Wednesday, July 28, 2010

The Madonnas of Echo Park - Brando Skyhorse

The Madonnas of Echo Park is Brando Skyhorse's debut novel. It wasn't a book I'd heard of so I started read without any preconceived notions. I was so glad I read the author's notes in the beginning - it absolutely captured me. Brando grew up in Echo Park, a ethnically diverse neigbourhood in Los Angeles. The novel sprang from an interaction he had at a 6th grade class dance party. Aurora Esperanza asks Brando to dance to the first song - Madonna's Borderline. He declines, but with the phrase "I can't dance with you - you're a Mexican." When he returns to school the next week, he is ready to apologize, but Aurora is gone. When he asks his teacher " How am I going to apologize to her?", she replies "You'll have to find another way to do it." Twenty five years later - here is the apology - the fictional book, The Madonnas of Echo Park. Now ironically - Brando's mother brought him up to believe his biological father was native, not Mexican. He was unaware of this until later in life.

The novel is a series of short stories, with each linked to the next. It begins with Aurora's estranged father waiting for day labour. We see the neighbourhood of Echo Park through his eyes. The story then segues through seemingly unrelated stories - a bus ride gone very wrong, a woman who believes she has seen the Virgin Mary, a young girl shot down as she dances to Madonna music on a street corner, and more until we 'meet' Aurora in the last chapter. The links are sometimes very surprising, jumping out and heading in a direction you least expect. (Madonna did film the video for Borderline in Echo Park)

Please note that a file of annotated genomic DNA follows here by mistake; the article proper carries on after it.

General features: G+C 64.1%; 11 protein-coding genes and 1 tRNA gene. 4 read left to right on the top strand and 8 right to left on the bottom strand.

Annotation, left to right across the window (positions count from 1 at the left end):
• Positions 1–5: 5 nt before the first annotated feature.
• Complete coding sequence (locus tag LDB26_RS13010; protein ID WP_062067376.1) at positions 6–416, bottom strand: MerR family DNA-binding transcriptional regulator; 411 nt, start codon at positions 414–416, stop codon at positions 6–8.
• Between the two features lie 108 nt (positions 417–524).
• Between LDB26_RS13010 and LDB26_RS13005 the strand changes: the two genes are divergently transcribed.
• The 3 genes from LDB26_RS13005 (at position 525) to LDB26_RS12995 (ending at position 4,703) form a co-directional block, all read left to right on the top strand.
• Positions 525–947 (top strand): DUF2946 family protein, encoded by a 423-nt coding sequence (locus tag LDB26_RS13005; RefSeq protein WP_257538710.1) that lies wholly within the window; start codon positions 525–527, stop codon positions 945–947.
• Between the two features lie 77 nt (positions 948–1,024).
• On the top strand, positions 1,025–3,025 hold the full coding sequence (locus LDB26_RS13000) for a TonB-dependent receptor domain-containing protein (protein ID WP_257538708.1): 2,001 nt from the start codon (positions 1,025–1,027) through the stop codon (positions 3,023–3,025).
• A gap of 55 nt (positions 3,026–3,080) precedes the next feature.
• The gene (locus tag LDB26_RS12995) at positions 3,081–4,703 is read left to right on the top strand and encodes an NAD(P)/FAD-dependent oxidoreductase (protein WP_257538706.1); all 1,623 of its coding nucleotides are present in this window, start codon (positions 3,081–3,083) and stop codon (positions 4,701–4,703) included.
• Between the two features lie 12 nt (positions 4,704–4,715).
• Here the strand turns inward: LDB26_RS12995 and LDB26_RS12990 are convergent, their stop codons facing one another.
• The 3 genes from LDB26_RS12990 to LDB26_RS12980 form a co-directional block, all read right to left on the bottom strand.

Brando brings this neighbourhood to life and the characters, locale and dialogue have the ring of authenticity. The stories are powerful and some are unsettling. The fourth story, Rules of the Road, is about Efren, a Mexican born naturalized American who starts a race war after inadvertently killing a black man. His mind set and determination to follow the rules was unsettling.

Skyhorse presents many different voices and outlooks, male and female, all with equal talent. This was a completely different read for me, but I really enjoyed it. A really strong debut novel. The follow up -
Things My Fathers Taught Me - about life with 5 stepfathers - should be an interesting read as well.

And did the 'real' Aurora ever read the book? Brando did meet and talk to her, but wasn't sure if she would read the book.

Read an excerpt of The Madonnas of Echo Park. There is a reading club guide prepared as well.


bermudaonion said...

I say Skyhorse on a panel in New York and have been anxious to read this book ever since. I'm so glad to see you enjoyed it.

Ladytink_534 said...

What a neat title! I haven't heard of this before but it sounds interesting.